Thursday, September 2, 2010

8 Insights for Physicians Joining the Life Science Industry

There's a nice article in the Physician Executive Journal titled, "8 Insights for Physicians Joining the Life Science Industry." Published for more than 20 years by the American College of Physician Executives (ACPE), The Physician Executive Journal (PEJ) is the premier source of information and insight about the business of medicine.  This article is in the September/October 2009 issue of the PEJ in the ACPE Career Center section. The author is Kevin Carroll, Life Science Practice Leader at Phillips DiPisa.

Here are a few snippets from the article:

After a dozen years recruiting for pharmaceutical, biotech, medical device companies and health care organizations, advice-seeking physicians call me nearly every week. And while their backgrounds differ, the question is always the same: “What does it take to make the transition from medicine to industry?”

In recent years, the need for physicians in industry has increased tremendously. Whether as a preemptive hedge to help avoid product failures or product withdrawal from the market, a need to more closely monitor clinical trials and drug safety, or simply a desire for a highly technical medical spokesperson on staff to communicate with the press and key opinion leaders, experienced physicians are in demand.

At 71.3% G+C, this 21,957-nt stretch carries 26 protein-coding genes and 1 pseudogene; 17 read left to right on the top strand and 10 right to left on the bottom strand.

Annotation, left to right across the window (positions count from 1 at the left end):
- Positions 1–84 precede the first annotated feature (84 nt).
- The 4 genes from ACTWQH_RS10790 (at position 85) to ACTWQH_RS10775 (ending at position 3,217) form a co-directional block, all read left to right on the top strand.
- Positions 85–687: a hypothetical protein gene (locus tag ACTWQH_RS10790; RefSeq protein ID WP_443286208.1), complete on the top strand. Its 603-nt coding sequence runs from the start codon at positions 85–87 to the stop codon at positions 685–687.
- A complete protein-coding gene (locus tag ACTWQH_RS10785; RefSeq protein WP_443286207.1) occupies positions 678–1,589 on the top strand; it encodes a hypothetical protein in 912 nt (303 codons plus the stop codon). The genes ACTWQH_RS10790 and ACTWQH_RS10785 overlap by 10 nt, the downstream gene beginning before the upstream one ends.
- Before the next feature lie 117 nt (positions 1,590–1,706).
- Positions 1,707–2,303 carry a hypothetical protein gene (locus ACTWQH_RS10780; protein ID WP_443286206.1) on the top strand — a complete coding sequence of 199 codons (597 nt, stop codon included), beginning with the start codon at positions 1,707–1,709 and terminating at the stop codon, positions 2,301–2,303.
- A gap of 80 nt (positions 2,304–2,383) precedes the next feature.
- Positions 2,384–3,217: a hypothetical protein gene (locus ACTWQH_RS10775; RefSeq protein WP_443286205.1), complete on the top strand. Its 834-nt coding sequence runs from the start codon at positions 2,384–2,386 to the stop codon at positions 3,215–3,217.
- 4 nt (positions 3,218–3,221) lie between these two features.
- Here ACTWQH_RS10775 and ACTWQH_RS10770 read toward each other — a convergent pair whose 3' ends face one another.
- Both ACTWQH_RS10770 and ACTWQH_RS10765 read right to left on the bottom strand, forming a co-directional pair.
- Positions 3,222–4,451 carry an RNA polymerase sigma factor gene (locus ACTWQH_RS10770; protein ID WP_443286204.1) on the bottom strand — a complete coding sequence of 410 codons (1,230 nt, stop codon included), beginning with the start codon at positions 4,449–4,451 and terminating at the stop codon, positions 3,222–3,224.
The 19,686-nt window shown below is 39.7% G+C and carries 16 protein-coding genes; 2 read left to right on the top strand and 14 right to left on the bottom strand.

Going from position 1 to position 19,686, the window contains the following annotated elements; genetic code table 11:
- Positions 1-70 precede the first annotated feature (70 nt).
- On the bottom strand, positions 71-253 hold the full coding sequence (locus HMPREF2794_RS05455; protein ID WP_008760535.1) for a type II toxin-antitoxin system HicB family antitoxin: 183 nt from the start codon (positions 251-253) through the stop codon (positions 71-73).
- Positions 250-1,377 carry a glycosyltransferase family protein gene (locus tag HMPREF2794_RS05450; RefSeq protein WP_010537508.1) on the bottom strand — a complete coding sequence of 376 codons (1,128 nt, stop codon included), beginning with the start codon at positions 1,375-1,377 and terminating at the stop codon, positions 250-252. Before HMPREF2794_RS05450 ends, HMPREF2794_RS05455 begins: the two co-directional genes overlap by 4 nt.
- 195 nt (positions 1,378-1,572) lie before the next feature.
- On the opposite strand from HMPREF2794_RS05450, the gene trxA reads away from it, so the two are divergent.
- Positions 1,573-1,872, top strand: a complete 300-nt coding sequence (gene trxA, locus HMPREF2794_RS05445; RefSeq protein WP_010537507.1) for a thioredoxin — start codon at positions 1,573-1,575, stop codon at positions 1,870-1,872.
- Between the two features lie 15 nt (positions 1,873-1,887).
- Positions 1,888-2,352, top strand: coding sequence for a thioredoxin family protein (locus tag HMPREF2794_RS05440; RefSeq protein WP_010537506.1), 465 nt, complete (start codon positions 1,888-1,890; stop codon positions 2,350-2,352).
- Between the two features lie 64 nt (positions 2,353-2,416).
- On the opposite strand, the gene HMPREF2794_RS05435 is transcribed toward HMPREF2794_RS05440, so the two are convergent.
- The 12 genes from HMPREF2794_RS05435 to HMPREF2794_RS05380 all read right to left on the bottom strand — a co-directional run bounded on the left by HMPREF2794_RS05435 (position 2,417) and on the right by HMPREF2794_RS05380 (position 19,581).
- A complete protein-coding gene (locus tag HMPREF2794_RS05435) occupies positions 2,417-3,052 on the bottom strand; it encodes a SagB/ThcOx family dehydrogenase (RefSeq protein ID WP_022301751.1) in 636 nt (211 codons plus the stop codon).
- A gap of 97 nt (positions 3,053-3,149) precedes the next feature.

But it’s not all good news for these sought after individuals. While the opportunities may be substantial, the transition from successful practicing physician to thriving industry executive can be both challenging, frustrating and frightening.

Research dollars are largely being spent in a few fields: oncology, neurology, and immunology/infectious diseases. If you are lucky enough to be board certified in one of these therapeutic areas, then you are in demand and your chances of industry being interested in you is much greater.

To read this article, you'll need to join the American College of Physician Executives and click on the link that takes you to the Physician Executive Journal. View the archived issues and go to the September/October 2009 issue of the PEJ.

Visit the American College of Physician Executives:

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